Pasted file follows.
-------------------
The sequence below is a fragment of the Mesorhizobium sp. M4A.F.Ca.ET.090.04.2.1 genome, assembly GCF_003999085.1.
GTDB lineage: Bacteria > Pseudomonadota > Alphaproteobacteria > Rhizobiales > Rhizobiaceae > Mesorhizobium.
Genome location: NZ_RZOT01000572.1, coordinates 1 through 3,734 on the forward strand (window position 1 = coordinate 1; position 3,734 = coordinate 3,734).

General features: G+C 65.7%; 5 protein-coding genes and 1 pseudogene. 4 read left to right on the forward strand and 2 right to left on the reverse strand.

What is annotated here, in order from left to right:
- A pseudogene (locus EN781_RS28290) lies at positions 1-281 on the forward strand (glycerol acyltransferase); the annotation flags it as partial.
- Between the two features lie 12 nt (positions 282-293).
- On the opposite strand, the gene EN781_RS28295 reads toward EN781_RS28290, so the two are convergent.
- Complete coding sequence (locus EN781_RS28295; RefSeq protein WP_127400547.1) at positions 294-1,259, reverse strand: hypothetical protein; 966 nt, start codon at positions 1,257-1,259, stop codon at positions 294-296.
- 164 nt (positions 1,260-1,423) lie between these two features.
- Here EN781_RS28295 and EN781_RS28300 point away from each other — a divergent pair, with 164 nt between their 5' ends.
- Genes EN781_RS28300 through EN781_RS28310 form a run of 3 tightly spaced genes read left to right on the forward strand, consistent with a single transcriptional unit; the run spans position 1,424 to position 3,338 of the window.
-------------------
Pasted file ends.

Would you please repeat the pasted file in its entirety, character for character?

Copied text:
The sequence below is a fragment of the Mesorhizobium sp. M4A.F.Ca.ET.090.04.2.1 genome, assembly GCF_003999085.1.
GTDB lineage: Bacteria > Pseudomonadota > Alphaproteobacteria > Rhizobiales > Rhizobiaceae > Mesorhizobium.
Genome location: NZ_RZOT01000572.1, coordinates 1 through 3,734 on the forward strand (window position 1 = coordinate 1; position 3,734 = coordinate 3,734).

General features: G+C 65.7%; 5 protein-coding genes and 1 pseudogene. 4 read left to right on the forward strand and 2 right to left on the reverse strand.

What is annotated here, in order from left to right:
- A pseudogene (locus EN781_RS28290) lies at positions 1-281 on the forward strand (glycerol acyltransferase); the annotation flags it as partial.
- Between the two features lie 12 nt (positions 282-293).
- On the opposite strand, the gene EN781_RS28295 reads toward EN781_RS28290, so the two are convergent.
- Complete coding sequence (locus EN781_RS28295; RefSeq protein WP_127400547.1) at positions 294-1,259, reverse strand: hypothetical protein; 966 nt, start codon at positions 1,257-1,259, stop codon at positions 294-296.
- 164 nt (positions 1,260-1,423) lie between these two features.
- Here EN781_RS28295 and EN781_RS28300 point away from each other — a divergent pair, with 164 nt between their 5' ends.
- Genes EN781_RS28300 through EN781_RS28310 form a run of 3 tightly spaced genes read left to right on the forward strand, consistent with a single transcriptional unit; the run spans position 1,424 to position 3,338 of the window.